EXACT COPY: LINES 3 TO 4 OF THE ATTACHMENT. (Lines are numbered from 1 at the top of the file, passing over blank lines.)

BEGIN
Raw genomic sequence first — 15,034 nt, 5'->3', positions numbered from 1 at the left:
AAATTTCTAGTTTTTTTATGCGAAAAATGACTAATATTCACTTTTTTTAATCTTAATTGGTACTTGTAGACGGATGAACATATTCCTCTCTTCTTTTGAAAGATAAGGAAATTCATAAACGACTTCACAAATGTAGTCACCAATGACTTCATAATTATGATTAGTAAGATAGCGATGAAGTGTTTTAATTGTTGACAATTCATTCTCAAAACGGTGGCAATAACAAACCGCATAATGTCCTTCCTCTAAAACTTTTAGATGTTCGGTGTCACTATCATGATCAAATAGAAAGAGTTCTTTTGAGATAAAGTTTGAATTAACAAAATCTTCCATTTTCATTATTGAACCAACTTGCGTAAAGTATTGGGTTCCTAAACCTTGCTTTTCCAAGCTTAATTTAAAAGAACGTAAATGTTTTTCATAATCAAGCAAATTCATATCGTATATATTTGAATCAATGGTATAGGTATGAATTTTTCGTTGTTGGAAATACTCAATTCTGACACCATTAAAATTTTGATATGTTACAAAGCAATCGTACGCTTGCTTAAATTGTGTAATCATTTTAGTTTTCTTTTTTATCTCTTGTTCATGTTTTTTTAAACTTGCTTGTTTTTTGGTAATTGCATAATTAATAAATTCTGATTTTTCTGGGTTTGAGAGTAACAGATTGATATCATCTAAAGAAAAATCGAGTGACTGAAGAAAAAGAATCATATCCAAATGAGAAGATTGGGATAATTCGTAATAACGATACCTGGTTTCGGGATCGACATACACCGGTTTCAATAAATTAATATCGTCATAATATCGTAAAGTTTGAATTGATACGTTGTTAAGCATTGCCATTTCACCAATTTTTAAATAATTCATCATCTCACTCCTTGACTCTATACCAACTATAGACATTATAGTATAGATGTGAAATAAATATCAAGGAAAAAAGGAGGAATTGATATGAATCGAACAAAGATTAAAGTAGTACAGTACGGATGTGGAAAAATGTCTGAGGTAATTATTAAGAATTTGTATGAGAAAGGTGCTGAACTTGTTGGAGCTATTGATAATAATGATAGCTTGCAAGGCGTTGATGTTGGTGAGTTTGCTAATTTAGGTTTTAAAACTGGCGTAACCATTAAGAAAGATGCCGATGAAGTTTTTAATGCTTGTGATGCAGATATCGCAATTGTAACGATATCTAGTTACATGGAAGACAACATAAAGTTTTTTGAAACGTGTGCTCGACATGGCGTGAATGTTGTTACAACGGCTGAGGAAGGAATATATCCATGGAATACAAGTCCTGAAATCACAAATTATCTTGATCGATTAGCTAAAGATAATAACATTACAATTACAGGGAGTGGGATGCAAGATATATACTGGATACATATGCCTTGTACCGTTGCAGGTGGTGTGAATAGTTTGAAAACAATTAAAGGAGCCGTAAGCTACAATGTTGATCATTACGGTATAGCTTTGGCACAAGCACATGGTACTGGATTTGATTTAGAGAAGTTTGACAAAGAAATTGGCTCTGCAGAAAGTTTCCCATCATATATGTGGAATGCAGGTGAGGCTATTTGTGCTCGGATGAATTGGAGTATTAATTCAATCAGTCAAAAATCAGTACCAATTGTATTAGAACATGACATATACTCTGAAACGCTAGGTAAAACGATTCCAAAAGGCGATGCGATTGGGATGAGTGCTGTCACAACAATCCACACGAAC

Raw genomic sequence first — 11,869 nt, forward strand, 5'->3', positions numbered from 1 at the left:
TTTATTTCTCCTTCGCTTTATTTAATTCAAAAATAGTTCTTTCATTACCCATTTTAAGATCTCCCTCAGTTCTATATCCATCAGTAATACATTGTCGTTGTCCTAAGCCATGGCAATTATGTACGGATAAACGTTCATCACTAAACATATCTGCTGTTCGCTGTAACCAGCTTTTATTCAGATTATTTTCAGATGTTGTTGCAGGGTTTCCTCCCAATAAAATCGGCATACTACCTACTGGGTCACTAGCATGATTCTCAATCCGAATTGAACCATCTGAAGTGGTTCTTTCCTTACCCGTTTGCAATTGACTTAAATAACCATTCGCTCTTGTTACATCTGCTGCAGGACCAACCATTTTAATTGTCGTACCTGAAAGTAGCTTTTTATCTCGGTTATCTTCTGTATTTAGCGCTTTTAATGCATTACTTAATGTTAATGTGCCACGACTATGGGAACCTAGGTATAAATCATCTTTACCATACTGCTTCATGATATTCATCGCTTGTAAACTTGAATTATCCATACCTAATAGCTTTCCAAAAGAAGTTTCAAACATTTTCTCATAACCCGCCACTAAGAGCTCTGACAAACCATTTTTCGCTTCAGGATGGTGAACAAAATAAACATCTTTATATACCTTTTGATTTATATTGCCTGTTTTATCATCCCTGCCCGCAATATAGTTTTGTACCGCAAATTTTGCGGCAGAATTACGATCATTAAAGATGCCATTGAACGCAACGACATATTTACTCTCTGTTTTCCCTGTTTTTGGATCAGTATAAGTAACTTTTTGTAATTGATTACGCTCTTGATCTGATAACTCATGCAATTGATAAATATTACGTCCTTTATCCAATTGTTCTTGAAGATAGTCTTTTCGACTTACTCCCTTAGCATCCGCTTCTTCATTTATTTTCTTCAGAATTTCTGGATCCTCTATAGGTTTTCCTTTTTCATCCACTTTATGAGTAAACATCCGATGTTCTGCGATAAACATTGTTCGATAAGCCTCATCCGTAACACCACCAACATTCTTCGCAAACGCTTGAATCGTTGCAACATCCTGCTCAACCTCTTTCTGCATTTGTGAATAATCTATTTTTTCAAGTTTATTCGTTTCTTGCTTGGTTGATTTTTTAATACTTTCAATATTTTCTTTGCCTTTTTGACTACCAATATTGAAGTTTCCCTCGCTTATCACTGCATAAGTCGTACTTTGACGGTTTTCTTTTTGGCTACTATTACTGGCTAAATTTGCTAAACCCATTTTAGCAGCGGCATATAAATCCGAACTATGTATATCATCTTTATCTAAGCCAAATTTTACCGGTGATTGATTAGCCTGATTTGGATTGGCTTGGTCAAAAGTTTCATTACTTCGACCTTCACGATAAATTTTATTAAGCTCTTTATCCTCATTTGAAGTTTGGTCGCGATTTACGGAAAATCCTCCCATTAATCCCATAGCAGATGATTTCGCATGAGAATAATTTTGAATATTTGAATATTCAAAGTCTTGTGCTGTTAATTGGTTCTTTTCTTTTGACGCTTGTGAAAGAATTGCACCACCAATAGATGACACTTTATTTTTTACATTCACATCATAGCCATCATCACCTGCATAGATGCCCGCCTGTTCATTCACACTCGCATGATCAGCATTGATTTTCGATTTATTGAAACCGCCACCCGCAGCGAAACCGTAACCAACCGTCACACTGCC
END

Raw genomic sequence first — 11,869 nt, forward strand, 5'->3', positions numbered from 1 at the left:
TTTATTTCTCCTTCGCTTTATTTAATTCAAAAATAGTTCTTTCATTACCCATTTTAAGATCTCCCTCAGTTCTATATCCATCAGTAATACATTGTCGTTGTCCTAAGCCATGGCAATTATGTACGGATAAACGTTCATCACTAAACATATCTGCTGTTCGCTGTAACCAGCTTTTATTCAGATTATTTTCAGATGTTGTTGCAGGGTTTCCTCCCAATAAAATCGGCATACTACCTACTGGGTCACTAGCATGATTCTCAATCCGAATTGAACCATCTGAAGTGGTTCTTTCCTTACCCGTTTGCAATTGACTTAAATAACCATTCGCTCTTGTTACATCTGCTGCAGGACCAACCATTTTAATTGTCGTACCTGAAAGTAGCTTTTTATCTCGGTTATCTTCTGTATTTAGCGCTTTTAATGCATTACTTAATGTTAATGTGCCACGACTATGGGAACCTAGGTATAAATCATCTTTACCATACTGCTTCATGATATTCATCGCTTGTAAACTTGAATTATCCATACCTAATAGCTTTCCAAAAGAAGTTTCAAACATTTTCTCATAACCCGCCACTAAGAGCTCTGACAAACCATTTTTCGCTTCAGGATGGTGAACAAAATAAACATCTTTATATACCTTTTGATTTATATTGCCTGTTTTATCATCCCTGCCCGCAATATAGTTTTGTACCGCAAATTTTGCGGCAGAATTACGATCATTAAAGATGCCATTGAACGCAACGACATATTTACTCTCTGTTTTCCCTGTTTTTGGATCAGTATAAGTAACTTTTTGTAATTGATTACGCTCTTGATCTGATAACTCATGCAATTGATAAATATTACGTCCTTTATCCAATTGTTCTTGAAGATAGTCTTTTCGACTTACTCCCTTAGCATCCGCTTCTTCATTTATTTTCTTCAGAATTTCTGGATCCTCTATAGGTTTTCCTTTTTCATCCACTTTATGAGTAAACATCCGATGTTCTGCGATAAACATTGTTCGATAAGCCTCATCCGTAACACCACCAACATTCTTCGCAAACGCTTGAATCGTTGCAACATCCTGCTCAACCTCTTTCTGCATTTGTGAATAATCTATTTTTTCAAGTTTATTCGTTTCTTGCTTGGTTGATTTTTTAATACTTTCAATATTTTCTTTGCCTTTTTGACTACCAATATTGAAGTTTCCCTCGCTTATCACTGCATAAGTCGTACTTTGACGGTTTTCTTTTTGGCTACTATTACTGGCTAAATTTGCTAAACCCATTTTAGCAGCGGCATATAAATCCGAACTATGTATATCATCTTTATCTAAGCCAAATTTTACCGGTGATTGATTAGCCTGATTTGGATTGGCTTGGTCAAAAGTTTCATTACTTCGACCTTCACGATAAATTTTATTAAGCTCTTTATCCTCATTTGAAGTTTGGTCGCGATTTACGGAAAATCCTCCCATTAATCCCATAGCAGATGATTTCGCATGAGAATAATTTTGAATATTTGAATATTCAAAGTCTTGTGCTGTTAATTGGTTCTTTTCTTTTGACGCTTGTGAAAGAATTGCACCACCAATAGATGACACTTTATTTTTTACATTCACATCATAGCCATCATCACCTGCATAGATGCCCGCCTGTTCATTCACACTCGCATGATCAGCATTGATTTTCGATTTATTGAAACCGCCACCCGCAGCGAAACCGTAACCAACCGTCACACTGCC